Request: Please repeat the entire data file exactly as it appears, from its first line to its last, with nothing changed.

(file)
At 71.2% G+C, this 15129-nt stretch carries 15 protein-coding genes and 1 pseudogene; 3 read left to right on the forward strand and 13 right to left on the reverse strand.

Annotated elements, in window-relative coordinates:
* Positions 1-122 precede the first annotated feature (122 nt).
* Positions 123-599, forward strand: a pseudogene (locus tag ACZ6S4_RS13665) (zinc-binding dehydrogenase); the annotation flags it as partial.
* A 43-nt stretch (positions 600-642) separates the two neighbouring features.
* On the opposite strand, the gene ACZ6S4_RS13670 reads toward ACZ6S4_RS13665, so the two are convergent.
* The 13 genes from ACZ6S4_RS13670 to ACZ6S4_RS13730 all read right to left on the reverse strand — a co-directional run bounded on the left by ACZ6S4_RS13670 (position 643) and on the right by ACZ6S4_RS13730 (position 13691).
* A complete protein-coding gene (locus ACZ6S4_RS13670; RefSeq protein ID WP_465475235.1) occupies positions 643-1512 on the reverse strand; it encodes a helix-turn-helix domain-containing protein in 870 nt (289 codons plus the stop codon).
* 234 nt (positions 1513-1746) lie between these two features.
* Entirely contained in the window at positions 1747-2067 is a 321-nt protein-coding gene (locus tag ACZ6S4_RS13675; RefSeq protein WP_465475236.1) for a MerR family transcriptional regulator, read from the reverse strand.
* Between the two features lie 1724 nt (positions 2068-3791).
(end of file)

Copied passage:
At 71.2% G+C, this 15129-nt stretch carries 15 protein-coding genes and 1 pseudogene; 3 read left to right on the forward strand and 13 right to left on the reverse strand.

Annotated elements, in window-relative coordinates:
* Positions 1-122 precede the first annotated feature (122 nt).
* Positions 123-599, forward strand: a pseudogene (locus tag ACZ6S4_RS13665) (zinc-binding dehydrogenase); the annotation flags it as partial.
* A 43-nt stretch (positions 600-642) separates the two neighbouring features.
* On the opposite strand, the gene ACZ6S4_RS13670 reads toward ACZ6S4_RS13665, so the two are convergent.
* The 13 genes from ACZ6S4_RS13670 to ACZ6S4_RS13730 all read right to left on the reverse strand — a co-directional run bounded on the left by ACZ6S4_RS13670 (position 643) and on the right by ACZ6S4_RS13730 (position 13691).
* A complete protein-coding gene (locus ACZ6S4_RS13670; RefSeq protein ID WP_465475235.1) occupies positions 643-1512 on the reverse strand; it encodes a helix-turn-helix domain-containing protein in 870 nt (289 codons plus the stop codon).
* 234 nt (positions 1513-1746) lie between these two features.
* Entirely contained in the window at positions 1747-2067 is a 321-nt protein-coding gene (locus tag ACZ6S4_RS13675; RefSeq protein WP_465475236.1) for a MerR family transcriptional regulator, read from the reverse strand.
* Between the two features lie 1724 nt (positions 2068-3791).